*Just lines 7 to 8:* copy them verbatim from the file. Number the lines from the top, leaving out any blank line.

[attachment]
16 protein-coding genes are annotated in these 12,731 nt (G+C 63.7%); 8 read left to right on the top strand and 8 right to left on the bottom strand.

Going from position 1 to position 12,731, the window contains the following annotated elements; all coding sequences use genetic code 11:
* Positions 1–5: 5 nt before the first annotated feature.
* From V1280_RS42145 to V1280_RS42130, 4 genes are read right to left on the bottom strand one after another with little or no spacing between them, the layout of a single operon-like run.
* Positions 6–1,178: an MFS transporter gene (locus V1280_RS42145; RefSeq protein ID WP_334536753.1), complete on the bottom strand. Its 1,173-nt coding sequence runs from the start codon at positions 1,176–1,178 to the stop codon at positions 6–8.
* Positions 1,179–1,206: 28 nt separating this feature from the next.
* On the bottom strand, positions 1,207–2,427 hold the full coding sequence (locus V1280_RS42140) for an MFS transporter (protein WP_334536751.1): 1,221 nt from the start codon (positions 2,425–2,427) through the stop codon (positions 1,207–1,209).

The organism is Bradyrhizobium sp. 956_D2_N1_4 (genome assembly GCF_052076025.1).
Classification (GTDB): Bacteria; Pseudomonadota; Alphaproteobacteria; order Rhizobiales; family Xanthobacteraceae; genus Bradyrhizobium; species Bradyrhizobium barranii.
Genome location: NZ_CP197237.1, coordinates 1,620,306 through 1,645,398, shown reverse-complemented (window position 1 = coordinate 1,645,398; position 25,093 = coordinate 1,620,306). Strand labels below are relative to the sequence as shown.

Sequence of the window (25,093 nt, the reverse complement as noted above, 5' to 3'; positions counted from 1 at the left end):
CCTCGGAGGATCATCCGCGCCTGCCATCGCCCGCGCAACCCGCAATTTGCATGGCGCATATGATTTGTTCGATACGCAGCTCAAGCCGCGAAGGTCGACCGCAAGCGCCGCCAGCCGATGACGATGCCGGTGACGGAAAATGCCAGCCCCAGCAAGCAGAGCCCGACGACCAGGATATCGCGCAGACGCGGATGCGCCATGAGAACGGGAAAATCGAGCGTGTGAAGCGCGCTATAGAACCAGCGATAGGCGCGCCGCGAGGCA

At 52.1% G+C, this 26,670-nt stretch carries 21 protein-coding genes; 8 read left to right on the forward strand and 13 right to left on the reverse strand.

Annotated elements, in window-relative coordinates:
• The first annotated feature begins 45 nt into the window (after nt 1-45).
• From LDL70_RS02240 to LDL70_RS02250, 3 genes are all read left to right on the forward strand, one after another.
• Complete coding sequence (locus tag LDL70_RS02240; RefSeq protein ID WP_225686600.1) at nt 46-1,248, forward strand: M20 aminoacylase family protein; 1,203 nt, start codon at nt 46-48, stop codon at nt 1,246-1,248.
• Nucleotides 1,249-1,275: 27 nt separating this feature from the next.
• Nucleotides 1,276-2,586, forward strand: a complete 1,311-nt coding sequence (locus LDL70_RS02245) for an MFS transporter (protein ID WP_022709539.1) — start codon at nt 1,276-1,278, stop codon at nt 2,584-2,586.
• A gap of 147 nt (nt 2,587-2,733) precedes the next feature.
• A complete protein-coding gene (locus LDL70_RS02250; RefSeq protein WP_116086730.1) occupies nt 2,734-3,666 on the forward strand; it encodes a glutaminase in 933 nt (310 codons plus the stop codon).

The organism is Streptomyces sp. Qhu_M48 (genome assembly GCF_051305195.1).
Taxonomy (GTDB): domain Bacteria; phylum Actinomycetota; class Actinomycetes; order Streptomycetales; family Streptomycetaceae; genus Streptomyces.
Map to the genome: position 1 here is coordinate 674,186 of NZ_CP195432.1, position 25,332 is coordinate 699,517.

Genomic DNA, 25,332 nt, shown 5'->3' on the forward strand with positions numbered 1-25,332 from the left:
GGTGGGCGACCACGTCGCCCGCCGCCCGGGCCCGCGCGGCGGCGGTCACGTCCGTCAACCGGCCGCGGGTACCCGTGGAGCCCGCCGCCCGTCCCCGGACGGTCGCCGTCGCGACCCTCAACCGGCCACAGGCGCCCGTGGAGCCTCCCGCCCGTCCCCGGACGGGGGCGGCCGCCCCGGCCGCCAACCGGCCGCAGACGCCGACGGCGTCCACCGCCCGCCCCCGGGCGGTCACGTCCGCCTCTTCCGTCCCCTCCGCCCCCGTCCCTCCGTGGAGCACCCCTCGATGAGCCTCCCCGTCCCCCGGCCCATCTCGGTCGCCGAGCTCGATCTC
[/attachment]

* On the bottom strand, positions 1,207–2,427 hold the full coding sequence (locus V1280_RS42140) for an MFS transporter (protein WP_334536751.1): 1,221 nt from the start codon (positions 2,425–2,427) through the stop codon (positions 1,207–1,209).

The organism is Bradyrhizobium sp. 956_D2_N1_4 (genome assembly GCF_052076025.1).